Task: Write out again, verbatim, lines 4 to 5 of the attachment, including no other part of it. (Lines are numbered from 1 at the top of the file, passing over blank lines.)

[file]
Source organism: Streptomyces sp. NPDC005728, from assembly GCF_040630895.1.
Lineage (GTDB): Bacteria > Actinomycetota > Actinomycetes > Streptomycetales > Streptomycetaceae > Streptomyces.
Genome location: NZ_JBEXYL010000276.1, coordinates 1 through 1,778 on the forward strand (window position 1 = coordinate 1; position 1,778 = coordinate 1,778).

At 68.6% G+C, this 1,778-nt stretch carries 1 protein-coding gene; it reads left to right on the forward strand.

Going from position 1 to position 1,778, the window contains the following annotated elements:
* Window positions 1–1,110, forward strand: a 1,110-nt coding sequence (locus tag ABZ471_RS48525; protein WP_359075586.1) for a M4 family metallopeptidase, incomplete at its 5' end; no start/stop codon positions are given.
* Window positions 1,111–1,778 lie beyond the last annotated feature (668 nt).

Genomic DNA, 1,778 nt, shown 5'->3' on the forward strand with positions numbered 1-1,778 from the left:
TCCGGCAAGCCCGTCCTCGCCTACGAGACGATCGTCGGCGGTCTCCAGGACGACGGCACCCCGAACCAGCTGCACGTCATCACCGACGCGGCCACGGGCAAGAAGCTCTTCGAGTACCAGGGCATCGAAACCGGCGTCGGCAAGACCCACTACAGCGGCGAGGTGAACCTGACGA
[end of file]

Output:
At 68.6% G+C, this 1,778-nt stretch carries 1 protein-coding gene; it reads left to right on the forward strand.

Going from position 1 to position 1,778, the window contains the following annotated elements: